Who do you say I am?

January 6, 2015

Dear brothers and sisters,

The good new today comes from Mark 8:27-30.

Now Jesus and his disciples set out for the villages of Caesarea Philippi. Along the way he asked his disciples, “Who do people say that I am?” They said in reply, “John the Baptist, others Elijah, still others one of the prophets.” And he asked them, “But who do you say that I am?” Peter said to him in reply, “You are the Messiah.” Then he warned them not to tell anyone about him.

I wonder what that meant to Peter when he replied, “You are the Messiah.” Just prior to this the last words Jesus spoke to his disciples were, “Do you still not understand?” I wonder what happened between that scene and this one. It seems that just as with the blind man whom Jesus healed in stages the disciples would arrive at an understanding of Jesus’ identity in stages. They obviously first came to know him as a teacher, as rabbi. Then they witnessed his hearings and miracles and certainly viewed him as God’s anointed one, a prophet perhaps. Now they are on a journey again. Along the way of their journey — physical and spiritual — he probed them to see if their understanding has increased? What was encapsulated in that title Messiah?

Jewish writers of the time “used it to describe Israel’s future leader in the period before the eschaton [meaning the end time] and during it; he would fulfill Israel’s hopes based on God’s promises,” according to the New Jerome Biblical Commentary. The Greek word for Messiah is Christ which is used by many translations including the Douay-Rheims Version, the very first English translation of the Latin Vulgate. However, surely Peter did not mean Messiah or Christ in the way we use the title for Jesus. Jesus would predict his death and resurrection three times in the chapters to come; so as yet, the disciples had no understanding of the meaning we attach to Christ, the Son of God.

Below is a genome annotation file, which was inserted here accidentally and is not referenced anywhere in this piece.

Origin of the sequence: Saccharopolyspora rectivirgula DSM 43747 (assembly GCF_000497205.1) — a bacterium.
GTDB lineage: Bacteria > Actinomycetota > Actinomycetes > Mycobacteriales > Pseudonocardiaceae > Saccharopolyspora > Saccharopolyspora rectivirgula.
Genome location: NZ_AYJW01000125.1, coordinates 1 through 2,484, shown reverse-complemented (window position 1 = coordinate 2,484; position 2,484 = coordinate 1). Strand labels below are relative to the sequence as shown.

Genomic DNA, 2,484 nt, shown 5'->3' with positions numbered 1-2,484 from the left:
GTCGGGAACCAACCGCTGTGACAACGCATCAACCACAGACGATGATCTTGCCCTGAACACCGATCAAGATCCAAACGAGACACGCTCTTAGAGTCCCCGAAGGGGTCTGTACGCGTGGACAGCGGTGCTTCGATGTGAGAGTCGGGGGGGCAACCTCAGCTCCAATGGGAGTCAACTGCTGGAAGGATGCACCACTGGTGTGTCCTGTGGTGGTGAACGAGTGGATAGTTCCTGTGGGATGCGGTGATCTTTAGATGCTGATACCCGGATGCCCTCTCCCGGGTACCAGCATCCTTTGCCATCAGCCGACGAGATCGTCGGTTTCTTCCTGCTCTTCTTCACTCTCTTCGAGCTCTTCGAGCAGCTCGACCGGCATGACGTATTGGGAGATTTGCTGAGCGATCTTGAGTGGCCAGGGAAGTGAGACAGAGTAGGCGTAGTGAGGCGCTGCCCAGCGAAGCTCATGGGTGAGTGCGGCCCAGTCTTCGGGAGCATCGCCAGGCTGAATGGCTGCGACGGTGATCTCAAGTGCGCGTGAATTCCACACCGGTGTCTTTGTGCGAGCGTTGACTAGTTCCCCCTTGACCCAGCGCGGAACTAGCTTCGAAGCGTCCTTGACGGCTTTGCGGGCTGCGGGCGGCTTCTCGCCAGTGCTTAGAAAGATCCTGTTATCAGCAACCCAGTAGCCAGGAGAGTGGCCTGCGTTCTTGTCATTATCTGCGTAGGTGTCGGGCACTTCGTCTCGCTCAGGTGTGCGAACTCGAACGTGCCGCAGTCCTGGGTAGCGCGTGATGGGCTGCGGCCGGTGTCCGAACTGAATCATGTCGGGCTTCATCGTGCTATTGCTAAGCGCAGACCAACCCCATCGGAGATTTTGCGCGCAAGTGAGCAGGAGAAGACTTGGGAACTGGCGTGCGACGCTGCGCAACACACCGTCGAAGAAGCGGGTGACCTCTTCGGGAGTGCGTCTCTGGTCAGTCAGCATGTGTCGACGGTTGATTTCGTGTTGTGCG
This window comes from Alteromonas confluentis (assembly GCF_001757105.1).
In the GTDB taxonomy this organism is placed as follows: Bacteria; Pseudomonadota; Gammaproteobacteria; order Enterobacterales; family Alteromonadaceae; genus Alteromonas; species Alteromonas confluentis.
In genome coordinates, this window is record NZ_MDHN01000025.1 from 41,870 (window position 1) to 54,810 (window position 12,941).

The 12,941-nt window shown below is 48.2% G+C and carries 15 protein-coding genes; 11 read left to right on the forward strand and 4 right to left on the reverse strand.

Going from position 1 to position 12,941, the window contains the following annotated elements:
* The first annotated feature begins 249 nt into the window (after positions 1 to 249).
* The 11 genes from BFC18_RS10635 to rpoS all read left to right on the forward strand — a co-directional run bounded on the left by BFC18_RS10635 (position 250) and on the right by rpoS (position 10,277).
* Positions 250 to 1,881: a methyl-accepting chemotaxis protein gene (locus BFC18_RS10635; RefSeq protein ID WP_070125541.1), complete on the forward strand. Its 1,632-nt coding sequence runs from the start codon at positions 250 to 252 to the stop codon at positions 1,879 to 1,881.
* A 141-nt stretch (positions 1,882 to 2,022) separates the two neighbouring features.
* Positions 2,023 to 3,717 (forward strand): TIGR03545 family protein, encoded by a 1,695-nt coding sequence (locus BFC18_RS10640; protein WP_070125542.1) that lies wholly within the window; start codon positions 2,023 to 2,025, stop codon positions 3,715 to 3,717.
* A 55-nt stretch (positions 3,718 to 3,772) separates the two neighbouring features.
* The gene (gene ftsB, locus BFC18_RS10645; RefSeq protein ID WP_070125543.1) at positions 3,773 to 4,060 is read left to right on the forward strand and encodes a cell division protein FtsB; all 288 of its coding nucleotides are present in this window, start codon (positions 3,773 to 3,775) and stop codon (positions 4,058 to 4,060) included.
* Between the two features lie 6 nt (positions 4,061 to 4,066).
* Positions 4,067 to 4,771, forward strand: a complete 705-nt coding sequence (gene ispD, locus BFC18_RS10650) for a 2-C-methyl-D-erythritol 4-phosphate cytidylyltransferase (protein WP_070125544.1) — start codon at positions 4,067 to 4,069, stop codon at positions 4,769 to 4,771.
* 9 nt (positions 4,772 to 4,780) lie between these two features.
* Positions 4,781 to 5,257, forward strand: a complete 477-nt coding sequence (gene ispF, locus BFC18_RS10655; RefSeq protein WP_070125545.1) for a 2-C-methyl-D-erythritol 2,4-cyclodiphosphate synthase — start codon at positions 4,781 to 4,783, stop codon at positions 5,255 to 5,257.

So, they certainly could not have grasped Jesus’ divinity as this point, but they had been led to believe that he was God’s anointed one — whatever that meant, a ruler in some sense, a savior of the Israelites from foreign overseers. As Barclay writes, “[T]he Messianic ideas which were in the minds of men when Jesus came…were violent, nationalistic, destructive, vengeful….Think of Jesus set against a background like that. No wonder he had to re-educate his disciples in the meaning of Messiahship.”

I know that my understanding of Jesus is unfolding. I don’t think I see clearly yet as the blind man did after Jesus laid hands on him again. I wonder how I think blindly about Jesus as Christ, as the Messiah. I, too, have thought of him as someone whose time is in the future; he will come again in glory to judge the living and the dead. I’m slowly realizing that Jesus is here now, walking with me and talking with me. The last thing he wants me to do is judge the living or the dead. He wants me to accept people as they are, as embodiments of God’s spirit as he was. I have been saying to myself over and over recently, “Love and accept him as he is and not as I want him to be.” That’s a really tall order for me.

Who do I say Jesus is? He is the model of God’s loving acceptance, His anointed one, His beloved Son in whom He is well pleased. That’s where I am in my deepening understanding of him.



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